Two years ago I couldn’t imagine saying the kinds of things that I say all the time now. Things like “The forage was trampled SOO well today.”, “Honey you should see the way the clover is coming back”, “I think (so and so) is in heat”, “(So and so) is bagging up”, and “Moving the cows is the best!”. All of these are statements that I now say very often.
I’m moving the cows every day between 5:00 and 6:00 pm. We’ve got 6 Dexter cows, 6 Dexter calves of all ages, 1 Dexter Bull, and 5 Belted Galloway yearlings. All of these bovines are grazing paddocks each day that are right at 0.14 acres. That’s just over 1/8 of an acre. At this time, May 30th, each paddock is starting at knee high and over, of alfalfa, clover (ladino and red), orchard grass, and a little Max Q fescue. There is a small amount of weeds and I’m starting to see crabgrass and some other grasses that I haven’t identified yet. We are now on our second rotation since…. I believe March 27th of this year. This is the date that we let the cows off of their winter paddock by the barn and stopped feeding hay. We did supplement with just a little hay to help them keep from bloating though. When we first started rotating the cows were grazing most of the forage off, after a couple of weeks we were able to get the right paddock size that caused the cows to trample any forage that they didn’t eat. This has been spectacular for the regrowth!
Now, in the second rotation the grass is tall and the cows are continuing to do lots of trampling, now as much as 40 or 50%. If we were grazing existing pasture I might feel bad about all that trampling but we have to keep reminding ourselves that 13 months ago this “pasture” was all dirt! Being crow crop land for 30 years or more, the organic matter was very low and this trampled forage is helping to build soil and create the excellent soil fertility that we desire. It’s amazing to see how long moisture is held in the areas with tall forage and or trampled forage. It’s also great for us to see how soil life is thriving. We see many insects in the fields, worms in the ground, and dung beetles working hard to bury the manure! This is actually really important because the manure (fertilizer) is being moved closer to the plant’s roots, flies aren’t able to reproduce in the cow pies, and holes are left in the ground that help to absorb and store water when it rains.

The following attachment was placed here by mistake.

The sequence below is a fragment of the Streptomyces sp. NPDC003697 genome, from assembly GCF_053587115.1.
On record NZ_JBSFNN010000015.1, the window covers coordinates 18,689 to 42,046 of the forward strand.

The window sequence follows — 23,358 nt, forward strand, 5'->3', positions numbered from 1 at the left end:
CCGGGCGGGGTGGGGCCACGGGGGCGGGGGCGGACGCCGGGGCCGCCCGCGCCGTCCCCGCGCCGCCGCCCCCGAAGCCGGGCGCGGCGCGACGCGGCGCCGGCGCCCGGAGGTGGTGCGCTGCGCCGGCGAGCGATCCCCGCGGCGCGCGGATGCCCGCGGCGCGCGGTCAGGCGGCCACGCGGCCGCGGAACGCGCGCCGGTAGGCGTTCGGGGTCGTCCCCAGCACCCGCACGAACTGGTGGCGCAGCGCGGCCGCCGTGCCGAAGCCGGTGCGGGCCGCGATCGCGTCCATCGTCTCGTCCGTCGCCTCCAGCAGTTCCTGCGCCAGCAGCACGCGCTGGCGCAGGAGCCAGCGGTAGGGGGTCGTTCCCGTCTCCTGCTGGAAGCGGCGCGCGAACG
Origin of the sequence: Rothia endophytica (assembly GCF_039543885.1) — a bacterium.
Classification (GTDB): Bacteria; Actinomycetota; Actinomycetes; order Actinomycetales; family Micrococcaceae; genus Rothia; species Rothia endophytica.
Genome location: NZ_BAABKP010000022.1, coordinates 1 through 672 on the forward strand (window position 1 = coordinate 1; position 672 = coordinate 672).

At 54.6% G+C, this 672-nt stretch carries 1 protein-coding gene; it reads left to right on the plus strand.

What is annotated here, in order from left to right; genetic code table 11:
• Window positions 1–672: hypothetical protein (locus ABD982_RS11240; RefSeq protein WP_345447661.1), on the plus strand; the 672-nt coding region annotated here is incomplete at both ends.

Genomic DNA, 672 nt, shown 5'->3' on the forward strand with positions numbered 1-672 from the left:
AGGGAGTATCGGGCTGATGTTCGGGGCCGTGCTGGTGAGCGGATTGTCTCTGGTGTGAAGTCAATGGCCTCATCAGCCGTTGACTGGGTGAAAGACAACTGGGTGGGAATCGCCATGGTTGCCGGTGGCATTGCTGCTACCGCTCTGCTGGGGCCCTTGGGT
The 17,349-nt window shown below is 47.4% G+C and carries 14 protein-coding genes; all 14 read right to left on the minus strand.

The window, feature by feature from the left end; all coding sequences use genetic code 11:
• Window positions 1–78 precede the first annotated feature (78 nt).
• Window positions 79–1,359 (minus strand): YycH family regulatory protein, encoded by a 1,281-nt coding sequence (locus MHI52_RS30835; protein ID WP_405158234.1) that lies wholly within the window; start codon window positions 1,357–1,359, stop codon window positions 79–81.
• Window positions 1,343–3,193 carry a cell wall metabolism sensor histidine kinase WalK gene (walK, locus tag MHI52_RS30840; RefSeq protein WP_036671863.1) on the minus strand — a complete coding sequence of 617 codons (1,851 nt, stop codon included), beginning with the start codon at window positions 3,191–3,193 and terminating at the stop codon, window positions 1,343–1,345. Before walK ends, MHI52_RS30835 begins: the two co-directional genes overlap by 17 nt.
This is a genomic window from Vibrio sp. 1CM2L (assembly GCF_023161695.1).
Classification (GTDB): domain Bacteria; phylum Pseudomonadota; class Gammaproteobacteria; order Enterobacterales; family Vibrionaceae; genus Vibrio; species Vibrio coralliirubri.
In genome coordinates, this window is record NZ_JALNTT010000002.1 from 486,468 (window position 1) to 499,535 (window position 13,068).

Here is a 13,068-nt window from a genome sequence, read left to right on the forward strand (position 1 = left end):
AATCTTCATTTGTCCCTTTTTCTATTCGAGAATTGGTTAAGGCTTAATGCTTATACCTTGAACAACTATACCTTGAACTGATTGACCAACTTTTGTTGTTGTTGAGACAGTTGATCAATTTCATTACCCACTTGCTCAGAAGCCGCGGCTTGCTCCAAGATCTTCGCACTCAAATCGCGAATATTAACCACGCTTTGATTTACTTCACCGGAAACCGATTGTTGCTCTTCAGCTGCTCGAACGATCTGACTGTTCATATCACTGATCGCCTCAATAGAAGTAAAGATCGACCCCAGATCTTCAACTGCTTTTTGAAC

On to some pictures of this years forage.
First is a picture of the grasses just starting to grow. We have really bad rows showing because of using a seed drill last year and it was worrisome to me in the beginning that we may have not left enough grass standing last year.
Next is a picture from just a little later. This is when we were allowing the herd to graze just a little each day, in preparation for the start of full grazing on the spring lush.
These pictures are probably 2 weeks into grazing. Each day the forage residue is a little different but this is a pretty good look at a typical move. The cows are eating tall (first rotation still) spring growth and leaving shorter, damaged forage behind with a high amount of manure deposited.
This is probably 2 weeks of rest.
The rest period on the first rotation was around 50 days but here is a picture at about 25 days rest. There is really no comparison to how it looks now.
This is my little girl sitting right in the middle of the salad bar at about it’s maximum height. I feel that allowing the forage to get tall and mature helps them to develop the root system that will benefit us in the future. Not to mention that our cows are our only tool to manage the farm at this point and they can only eat so fast!
Getting back to the thought that I had when starting this post, Moving the cows IS the best. I have such a great time moving the “mini mob” onto new forage each day, taking note of how the last paddock looks, now the new paddock looks, providing water and minerals to the animals, and walking backwards through the field to see how it’s all recovering and what is working the best. We do have an area that was trampled really badly when it got too muddy and it’s really interesting to see how it’s recovering over time too. If in the future we can get away from feeding hay at all, and just rotate cows onto clean salad bars each day, now that would be the ultimate job for me!
Do any of you have the same feelings about moving cows, have experience doing Management-Intensive Grazing or mob grazing, or have a similarly gratifying “chore” on the farm? I love comments!